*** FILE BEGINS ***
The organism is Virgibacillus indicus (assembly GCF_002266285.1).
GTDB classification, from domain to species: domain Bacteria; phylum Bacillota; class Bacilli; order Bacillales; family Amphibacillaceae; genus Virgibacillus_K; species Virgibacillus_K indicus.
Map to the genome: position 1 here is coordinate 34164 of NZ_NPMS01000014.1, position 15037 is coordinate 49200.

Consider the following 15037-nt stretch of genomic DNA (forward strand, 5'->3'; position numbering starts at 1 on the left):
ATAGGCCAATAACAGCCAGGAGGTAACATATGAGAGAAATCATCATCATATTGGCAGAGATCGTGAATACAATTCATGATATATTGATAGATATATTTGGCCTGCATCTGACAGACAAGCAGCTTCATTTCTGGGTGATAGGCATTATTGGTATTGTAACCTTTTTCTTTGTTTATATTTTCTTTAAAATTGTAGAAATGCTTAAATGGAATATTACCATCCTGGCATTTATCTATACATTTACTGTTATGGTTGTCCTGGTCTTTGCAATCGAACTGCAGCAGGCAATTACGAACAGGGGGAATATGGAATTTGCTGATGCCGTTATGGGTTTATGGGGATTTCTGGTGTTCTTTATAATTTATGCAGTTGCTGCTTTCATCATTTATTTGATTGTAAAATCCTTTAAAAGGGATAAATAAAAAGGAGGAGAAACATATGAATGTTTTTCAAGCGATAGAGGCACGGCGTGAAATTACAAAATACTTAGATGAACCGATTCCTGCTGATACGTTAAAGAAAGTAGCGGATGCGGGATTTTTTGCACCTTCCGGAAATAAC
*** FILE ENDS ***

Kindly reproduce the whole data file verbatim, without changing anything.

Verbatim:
The organism is Virgibacillus indicus (assembly GCF_002266285.1).
GTDB classification, from domain to species: domain Bacteria; phylum Bacillota; class Bacilli; order Bacillales; family Amphibacillaceae; genus Virgibacillus_K; species Virgibacillus_K indicus.
Map to the genome: position 1 here is coordinate 34164 of NZ_NPMS01000014.1, position 15037 is coordinate 49200.

Consider the following 15037-nt stretch of genomic DNA (forward strand, 5'->3'; position numbering starts at 1 on the left):
ATAGGCCAATAACAGCCAGGAGGTAACATATGAGAGAAATCATCATCATATTGGCAGAGATCGTGAATACAATTCATGATATATTGATAGATATATTTGGCCTGCATCTGACAGACAAGCAGCTTCATTTCTGGGTGATAGGCATTATTGGTATTGTAACCTTTTTCTTTGTTTATATTTTCTTTAAAATTGTAGAAATGCTTAAATGGAATATTACCATCCTGGCATTTATCTATACATTTACTGTTATGGTTGTCCTGGTCTTTGCAATCGAACTGCAGCAGGCAATTACGAACAGGGGGAATATGGAATTTGCTGATGCCGTTATGGGTTTATGGGGATTTCTGGTGTTCTTTATAATTTATGCAGTTGCTGCTTTCATCATTTATTTGATTGTAAAATCCTTTAAAAGGGATAAATAAAAAGGAGGAGAAACATATGAATGTTTTTCAAGCGATAGAGGCACGGCGTGAAATTACAAAATACTTAGATGAACCGATTCCTGCTGATACGTTAAAGAAAGTAGCGGATGCGGGATTTTTTGCACCTTCCGGAAATAAC